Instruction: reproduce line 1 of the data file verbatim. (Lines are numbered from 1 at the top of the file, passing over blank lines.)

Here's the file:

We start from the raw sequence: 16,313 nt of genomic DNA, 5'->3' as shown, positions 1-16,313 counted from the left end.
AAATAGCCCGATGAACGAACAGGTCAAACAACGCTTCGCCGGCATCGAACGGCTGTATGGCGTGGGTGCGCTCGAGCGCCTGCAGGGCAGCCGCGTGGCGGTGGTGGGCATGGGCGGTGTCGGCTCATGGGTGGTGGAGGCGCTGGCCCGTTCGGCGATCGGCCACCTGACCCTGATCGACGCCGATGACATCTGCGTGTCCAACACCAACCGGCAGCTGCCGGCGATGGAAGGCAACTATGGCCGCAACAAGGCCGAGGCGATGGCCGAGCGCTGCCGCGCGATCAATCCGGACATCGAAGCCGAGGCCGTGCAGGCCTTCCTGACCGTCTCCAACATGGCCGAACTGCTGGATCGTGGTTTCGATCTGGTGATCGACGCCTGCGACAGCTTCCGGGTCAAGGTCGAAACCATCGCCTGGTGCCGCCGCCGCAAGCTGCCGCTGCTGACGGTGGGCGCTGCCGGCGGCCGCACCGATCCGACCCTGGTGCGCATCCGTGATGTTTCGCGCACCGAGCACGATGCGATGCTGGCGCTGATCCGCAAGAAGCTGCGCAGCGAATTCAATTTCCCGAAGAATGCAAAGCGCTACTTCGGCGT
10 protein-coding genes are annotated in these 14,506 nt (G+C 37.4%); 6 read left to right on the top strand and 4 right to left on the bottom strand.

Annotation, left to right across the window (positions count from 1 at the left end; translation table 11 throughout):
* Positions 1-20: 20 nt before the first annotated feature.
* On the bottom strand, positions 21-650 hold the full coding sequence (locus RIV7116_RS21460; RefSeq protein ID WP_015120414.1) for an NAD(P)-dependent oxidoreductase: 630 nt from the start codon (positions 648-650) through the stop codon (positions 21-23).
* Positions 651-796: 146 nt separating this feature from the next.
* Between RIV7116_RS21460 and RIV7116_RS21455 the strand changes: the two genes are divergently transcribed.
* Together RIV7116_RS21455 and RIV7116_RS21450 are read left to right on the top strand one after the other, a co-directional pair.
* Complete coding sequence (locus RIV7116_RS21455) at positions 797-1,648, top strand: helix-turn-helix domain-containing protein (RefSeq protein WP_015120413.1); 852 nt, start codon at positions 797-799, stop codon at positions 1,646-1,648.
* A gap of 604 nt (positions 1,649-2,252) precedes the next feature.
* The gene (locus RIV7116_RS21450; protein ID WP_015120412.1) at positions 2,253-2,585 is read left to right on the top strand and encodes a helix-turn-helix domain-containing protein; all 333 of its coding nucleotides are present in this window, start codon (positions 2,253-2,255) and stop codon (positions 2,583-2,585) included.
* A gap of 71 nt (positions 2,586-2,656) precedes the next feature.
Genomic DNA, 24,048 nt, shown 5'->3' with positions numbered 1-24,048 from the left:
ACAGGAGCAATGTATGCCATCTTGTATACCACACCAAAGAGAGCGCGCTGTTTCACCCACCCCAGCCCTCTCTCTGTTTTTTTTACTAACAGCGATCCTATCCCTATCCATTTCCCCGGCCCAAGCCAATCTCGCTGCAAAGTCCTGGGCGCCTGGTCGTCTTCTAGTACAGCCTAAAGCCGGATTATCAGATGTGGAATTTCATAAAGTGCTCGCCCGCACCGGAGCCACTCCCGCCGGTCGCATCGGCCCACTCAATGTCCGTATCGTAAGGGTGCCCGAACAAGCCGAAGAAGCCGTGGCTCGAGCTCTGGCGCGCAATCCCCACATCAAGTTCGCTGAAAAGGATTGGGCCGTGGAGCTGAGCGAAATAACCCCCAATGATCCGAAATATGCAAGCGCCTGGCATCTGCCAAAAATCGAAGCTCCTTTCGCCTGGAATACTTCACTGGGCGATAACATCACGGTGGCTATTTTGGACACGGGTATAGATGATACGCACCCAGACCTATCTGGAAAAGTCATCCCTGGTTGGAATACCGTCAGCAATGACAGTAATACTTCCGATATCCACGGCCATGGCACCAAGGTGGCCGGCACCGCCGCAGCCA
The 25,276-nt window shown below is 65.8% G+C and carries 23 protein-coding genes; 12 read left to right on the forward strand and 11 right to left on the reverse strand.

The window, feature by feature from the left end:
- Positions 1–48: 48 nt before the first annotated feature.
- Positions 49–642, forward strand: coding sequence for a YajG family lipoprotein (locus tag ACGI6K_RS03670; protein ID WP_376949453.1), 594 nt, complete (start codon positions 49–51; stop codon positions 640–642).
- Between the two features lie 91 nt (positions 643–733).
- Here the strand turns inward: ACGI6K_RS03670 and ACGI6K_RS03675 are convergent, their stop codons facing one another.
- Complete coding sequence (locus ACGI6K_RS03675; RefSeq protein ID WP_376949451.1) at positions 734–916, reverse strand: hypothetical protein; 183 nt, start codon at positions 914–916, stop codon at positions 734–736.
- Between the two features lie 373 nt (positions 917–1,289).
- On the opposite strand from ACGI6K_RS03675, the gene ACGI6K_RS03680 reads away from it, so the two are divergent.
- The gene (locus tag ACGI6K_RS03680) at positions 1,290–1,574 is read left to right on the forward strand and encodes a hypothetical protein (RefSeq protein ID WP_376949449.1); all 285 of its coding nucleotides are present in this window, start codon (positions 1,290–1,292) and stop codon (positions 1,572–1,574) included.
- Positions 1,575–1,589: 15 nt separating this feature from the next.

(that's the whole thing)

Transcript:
We start from the raw sequence: 16,313 nt of genomic DNA, 5'->3' as shown, positions 1-16,313 counted from the left end.